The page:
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Abstract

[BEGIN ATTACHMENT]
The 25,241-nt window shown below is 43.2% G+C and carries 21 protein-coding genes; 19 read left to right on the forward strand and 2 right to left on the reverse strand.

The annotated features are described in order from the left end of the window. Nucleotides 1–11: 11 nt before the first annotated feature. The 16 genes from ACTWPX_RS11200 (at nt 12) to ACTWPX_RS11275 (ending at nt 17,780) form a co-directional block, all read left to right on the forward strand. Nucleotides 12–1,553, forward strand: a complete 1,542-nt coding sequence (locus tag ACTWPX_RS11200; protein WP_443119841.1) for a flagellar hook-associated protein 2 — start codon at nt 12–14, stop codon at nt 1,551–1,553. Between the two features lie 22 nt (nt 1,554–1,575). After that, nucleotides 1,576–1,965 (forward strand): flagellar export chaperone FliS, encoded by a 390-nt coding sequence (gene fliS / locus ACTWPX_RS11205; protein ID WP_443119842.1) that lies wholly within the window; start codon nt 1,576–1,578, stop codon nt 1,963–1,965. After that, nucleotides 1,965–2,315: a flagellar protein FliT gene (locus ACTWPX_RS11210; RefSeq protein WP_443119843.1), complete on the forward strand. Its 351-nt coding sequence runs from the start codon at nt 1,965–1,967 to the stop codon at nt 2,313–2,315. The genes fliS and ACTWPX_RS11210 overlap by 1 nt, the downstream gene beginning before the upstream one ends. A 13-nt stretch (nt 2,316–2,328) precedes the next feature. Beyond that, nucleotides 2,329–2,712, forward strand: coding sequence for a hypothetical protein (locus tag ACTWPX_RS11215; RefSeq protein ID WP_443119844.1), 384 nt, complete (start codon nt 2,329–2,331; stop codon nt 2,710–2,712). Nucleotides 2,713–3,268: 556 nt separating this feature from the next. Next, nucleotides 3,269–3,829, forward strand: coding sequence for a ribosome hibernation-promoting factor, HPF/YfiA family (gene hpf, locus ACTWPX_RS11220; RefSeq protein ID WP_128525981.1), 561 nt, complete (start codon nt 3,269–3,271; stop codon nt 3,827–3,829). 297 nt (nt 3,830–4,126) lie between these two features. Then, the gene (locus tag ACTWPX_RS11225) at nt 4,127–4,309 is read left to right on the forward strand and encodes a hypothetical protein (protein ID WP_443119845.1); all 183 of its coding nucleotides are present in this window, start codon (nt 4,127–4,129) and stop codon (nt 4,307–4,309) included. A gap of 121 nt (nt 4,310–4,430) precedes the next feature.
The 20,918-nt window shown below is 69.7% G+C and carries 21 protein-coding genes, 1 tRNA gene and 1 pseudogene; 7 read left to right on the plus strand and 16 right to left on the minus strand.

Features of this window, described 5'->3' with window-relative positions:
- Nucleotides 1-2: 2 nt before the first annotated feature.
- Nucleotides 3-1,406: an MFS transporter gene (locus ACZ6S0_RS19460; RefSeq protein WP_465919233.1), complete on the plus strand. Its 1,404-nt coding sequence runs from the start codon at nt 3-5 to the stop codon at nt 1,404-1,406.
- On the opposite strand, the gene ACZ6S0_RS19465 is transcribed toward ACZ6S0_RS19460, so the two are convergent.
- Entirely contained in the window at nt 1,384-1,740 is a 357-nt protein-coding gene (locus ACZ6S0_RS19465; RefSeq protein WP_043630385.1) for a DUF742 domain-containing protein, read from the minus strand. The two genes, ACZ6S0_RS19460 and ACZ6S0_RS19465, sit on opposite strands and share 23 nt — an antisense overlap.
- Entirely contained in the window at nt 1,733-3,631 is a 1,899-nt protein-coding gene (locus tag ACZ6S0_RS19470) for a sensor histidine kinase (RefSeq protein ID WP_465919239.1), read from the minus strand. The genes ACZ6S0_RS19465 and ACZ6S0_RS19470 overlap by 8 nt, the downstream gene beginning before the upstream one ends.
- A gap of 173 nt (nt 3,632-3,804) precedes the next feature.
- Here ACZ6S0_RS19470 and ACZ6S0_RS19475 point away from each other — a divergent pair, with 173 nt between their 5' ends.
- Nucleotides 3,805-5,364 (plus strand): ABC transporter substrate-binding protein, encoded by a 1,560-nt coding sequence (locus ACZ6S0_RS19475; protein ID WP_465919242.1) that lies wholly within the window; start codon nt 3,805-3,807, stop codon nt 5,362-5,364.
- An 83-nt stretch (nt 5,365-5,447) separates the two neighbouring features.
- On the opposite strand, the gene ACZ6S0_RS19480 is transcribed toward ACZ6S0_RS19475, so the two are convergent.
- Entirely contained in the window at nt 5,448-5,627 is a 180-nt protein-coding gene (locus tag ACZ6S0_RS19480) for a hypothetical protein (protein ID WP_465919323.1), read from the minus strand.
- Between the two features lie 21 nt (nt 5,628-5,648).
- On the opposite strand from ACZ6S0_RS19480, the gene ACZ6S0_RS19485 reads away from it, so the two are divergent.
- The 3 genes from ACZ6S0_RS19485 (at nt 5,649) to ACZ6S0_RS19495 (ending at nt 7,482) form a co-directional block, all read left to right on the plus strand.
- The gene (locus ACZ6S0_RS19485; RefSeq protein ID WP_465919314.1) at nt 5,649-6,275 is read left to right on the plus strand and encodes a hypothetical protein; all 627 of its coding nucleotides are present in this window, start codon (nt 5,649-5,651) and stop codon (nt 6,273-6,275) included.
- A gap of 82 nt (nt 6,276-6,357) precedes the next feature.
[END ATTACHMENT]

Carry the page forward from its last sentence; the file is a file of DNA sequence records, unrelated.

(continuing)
Several systems have been developed to monitor and feedback information about a patient's responses to psychotherapy as a method of enhancing patient outcome. Feedback is generated from decision rules based on a patient's expected level of progress. Those patients who do not make expected levels of progress or whose progress in therapy is less than adequate are referred to as signal–alarm cases. Research has shown that feedback based on rationally-derived identification procedures increased the duration of treatment and improved outcomes for patients identified as potential treatment failures (signal–alarms). This paper compared two identification methods: a rationally-derived method based on clinical judgments about poor progress, and an empirical method based on statistically-derived expected recovery curves. The concordance of these two methods was examined with regards to detecting signal–alarm cases. Results suggested that the empirically-derived method was more accurate in identifying patients who actually deteriorated. It was able to identify 100% of the cases that had deteriorated at termination, with 85% being identified by the time they had had three treatment sessions. However, the rationally-derived method was faster at identifying signal cases and more likely to identify the most seriously disturbed cases as potential treatment failures. Future directions for research in quality management were identified. Copyright © 2002 John Wiley & Sons, Ltd.